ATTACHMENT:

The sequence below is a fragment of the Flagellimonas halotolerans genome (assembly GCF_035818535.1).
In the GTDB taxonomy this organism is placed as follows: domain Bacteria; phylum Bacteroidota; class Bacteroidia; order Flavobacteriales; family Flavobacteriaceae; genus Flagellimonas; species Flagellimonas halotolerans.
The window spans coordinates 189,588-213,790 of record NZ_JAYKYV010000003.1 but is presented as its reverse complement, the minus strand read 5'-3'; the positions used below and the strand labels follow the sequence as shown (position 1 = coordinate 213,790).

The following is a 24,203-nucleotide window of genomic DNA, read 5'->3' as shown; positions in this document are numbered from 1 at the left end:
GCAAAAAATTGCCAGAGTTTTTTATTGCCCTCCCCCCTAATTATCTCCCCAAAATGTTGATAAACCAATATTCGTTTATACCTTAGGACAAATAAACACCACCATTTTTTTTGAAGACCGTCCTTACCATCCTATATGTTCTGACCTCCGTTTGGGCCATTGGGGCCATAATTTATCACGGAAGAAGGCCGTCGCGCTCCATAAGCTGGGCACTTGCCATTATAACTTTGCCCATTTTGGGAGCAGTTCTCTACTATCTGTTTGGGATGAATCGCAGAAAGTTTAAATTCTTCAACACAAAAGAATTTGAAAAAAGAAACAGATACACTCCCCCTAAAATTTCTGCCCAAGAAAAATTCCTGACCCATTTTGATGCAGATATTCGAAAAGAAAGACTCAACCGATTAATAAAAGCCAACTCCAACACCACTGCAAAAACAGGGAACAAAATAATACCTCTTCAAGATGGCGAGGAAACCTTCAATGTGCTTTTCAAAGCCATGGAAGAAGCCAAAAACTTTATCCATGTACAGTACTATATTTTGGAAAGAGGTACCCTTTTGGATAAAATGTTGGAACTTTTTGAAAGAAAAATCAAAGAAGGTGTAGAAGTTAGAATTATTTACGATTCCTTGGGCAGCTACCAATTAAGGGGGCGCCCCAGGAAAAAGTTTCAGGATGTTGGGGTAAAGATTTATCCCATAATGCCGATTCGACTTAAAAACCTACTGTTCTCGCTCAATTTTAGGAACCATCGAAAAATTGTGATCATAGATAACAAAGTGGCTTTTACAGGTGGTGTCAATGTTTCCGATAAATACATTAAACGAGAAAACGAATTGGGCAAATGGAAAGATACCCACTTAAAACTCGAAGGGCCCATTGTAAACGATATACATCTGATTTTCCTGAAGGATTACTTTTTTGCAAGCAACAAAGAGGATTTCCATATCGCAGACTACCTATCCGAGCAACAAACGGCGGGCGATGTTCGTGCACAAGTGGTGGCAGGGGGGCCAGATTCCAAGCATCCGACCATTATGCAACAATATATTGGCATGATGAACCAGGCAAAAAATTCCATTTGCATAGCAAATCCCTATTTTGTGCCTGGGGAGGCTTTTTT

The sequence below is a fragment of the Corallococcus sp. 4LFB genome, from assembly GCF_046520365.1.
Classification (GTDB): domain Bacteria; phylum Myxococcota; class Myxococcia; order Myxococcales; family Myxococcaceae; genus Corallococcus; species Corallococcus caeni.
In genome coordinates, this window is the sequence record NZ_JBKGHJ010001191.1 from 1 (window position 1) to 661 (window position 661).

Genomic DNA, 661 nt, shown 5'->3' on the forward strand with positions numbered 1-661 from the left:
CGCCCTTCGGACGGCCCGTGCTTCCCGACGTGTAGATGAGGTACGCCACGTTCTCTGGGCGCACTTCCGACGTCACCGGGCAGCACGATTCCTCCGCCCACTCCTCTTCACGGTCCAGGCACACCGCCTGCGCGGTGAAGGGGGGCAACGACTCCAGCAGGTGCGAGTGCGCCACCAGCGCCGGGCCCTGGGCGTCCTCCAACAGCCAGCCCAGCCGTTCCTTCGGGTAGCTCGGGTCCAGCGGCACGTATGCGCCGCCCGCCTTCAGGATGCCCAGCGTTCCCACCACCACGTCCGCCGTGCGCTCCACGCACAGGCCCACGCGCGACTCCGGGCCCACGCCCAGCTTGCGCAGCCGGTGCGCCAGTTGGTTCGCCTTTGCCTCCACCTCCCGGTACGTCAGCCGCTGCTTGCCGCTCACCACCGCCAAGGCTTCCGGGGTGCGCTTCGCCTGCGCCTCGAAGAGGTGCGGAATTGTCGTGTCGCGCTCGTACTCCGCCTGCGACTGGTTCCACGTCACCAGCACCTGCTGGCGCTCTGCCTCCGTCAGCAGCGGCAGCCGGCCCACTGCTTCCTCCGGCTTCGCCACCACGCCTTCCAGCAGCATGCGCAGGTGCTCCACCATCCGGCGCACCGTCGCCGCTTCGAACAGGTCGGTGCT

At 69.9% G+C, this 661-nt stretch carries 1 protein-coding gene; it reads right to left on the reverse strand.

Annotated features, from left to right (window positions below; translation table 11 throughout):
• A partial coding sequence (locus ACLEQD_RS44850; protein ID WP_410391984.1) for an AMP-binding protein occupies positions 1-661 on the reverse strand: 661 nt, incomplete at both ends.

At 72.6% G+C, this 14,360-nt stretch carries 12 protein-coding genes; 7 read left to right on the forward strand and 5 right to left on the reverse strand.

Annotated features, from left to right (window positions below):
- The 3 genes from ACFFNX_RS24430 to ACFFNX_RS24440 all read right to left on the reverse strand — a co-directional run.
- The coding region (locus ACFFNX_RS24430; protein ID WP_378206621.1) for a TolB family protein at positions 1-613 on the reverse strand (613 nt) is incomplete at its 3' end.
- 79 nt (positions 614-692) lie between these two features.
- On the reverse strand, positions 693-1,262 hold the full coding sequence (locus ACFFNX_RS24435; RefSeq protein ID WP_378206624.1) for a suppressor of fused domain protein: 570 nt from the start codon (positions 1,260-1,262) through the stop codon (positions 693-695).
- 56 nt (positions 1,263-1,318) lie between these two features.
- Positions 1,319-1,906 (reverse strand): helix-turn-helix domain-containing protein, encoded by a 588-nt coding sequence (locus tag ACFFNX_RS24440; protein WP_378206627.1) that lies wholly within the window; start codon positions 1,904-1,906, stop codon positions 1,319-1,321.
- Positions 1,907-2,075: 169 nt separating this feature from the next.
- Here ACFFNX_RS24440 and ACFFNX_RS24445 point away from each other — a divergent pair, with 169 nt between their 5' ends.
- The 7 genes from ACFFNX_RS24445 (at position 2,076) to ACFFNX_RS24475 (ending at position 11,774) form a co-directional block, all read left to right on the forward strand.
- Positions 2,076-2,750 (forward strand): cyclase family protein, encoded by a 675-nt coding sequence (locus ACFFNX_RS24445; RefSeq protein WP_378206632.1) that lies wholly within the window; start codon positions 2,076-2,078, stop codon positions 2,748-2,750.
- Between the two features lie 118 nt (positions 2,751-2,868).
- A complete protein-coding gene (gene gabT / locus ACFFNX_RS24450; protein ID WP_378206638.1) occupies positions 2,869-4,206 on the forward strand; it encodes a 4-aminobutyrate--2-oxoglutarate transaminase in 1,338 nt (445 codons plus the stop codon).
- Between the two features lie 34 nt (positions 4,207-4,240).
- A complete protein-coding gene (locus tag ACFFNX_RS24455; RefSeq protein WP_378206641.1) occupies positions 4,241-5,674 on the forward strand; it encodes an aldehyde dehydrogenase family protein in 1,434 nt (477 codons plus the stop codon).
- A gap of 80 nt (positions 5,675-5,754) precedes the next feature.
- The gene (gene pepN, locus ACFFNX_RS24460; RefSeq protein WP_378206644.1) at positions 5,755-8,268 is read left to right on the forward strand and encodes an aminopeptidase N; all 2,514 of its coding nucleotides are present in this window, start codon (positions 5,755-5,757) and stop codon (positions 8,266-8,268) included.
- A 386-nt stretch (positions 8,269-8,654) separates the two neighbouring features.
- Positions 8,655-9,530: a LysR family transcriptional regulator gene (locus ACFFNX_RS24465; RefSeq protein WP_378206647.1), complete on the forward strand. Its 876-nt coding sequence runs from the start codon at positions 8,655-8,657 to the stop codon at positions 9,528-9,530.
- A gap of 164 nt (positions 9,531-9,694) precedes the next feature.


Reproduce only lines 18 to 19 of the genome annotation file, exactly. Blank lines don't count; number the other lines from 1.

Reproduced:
- 79 nt (positions 614-692) lie between these two features.
- On the reverse strand, positions 693-1,262 hold the full coding sequence (locus ACFFNX_RS24435; RefSeq protein ID WP_378206624.1) for a suppressor of fused domain protein: 570 nt from the start codon (positions 1,260-1,262) through the stop codon (positions 693-695).